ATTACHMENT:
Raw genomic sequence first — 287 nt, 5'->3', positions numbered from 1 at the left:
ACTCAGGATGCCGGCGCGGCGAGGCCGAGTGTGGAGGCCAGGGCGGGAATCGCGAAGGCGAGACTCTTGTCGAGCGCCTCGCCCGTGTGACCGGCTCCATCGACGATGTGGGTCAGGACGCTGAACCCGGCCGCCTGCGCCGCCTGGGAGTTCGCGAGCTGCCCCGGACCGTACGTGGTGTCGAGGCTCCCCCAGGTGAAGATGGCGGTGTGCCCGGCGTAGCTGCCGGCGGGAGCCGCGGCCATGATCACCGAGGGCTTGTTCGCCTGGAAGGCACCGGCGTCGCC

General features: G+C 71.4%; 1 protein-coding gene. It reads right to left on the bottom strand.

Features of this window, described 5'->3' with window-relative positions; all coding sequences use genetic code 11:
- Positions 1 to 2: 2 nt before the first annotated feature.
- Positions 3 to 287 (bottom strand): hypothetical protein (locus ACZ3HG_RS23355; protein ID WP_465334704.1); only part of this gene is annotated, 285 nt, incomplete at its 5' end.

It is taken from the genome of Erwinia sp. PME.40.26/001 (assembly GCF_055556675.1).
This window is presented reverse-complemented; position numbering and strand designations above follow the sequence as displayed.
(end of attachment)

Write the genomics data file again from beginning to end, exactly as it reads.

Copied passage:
Raw genomic sequence first — 287 nt, 5'->3', positions numbered from 1 at the left:
ACTCAGGATGCCGGCGCGGCGAGGCCGAGTGTGGAGGCCAGGGCGGGAATCGCGAAGGCGAGACTCTTGTCGAGCGCCTCGCCCGTGTGACCGGCTCCATCGACGATGTGGGTCAGGACGCTGAACCCGGCCGCCTGCGCCGCCTGGGAGTTCGCGAGCTGCCCCGGACCGTACGTGGTGTCGAGGCTCCCCCAGGTGAAGATGGCGGTGTGCCCGGCGTAGCTGCCGGCGGGAGCCGCGGCCATGATCACCGAGGGCTTGTTCGCCTGGAAGGCACCGGCGTCGCC

General features: G+C 71.4%; 1 protein-coding gene. It reads right to left on the bottom strand.

Features of this window, described 5'->3' with window-relative positions; all coding sequences use genetic code 11:
- Positions 1 to 2: 2 nt before the first annotated feature.
- Positions 3 to 287 (bottom strand): hypothetical protein (locus ACZ3HG_RS23355; protein ID WP_465334704.1); only part of this gene is annotated, 285 nt, incomplete at its 5' end.

It is taken from the genome of Erwinia sp. PME.40.26/001 (assembly GCF_055556675.1).
This window is presented reverse-complemented; position numbering and strand designations above follow the sequence as displayed.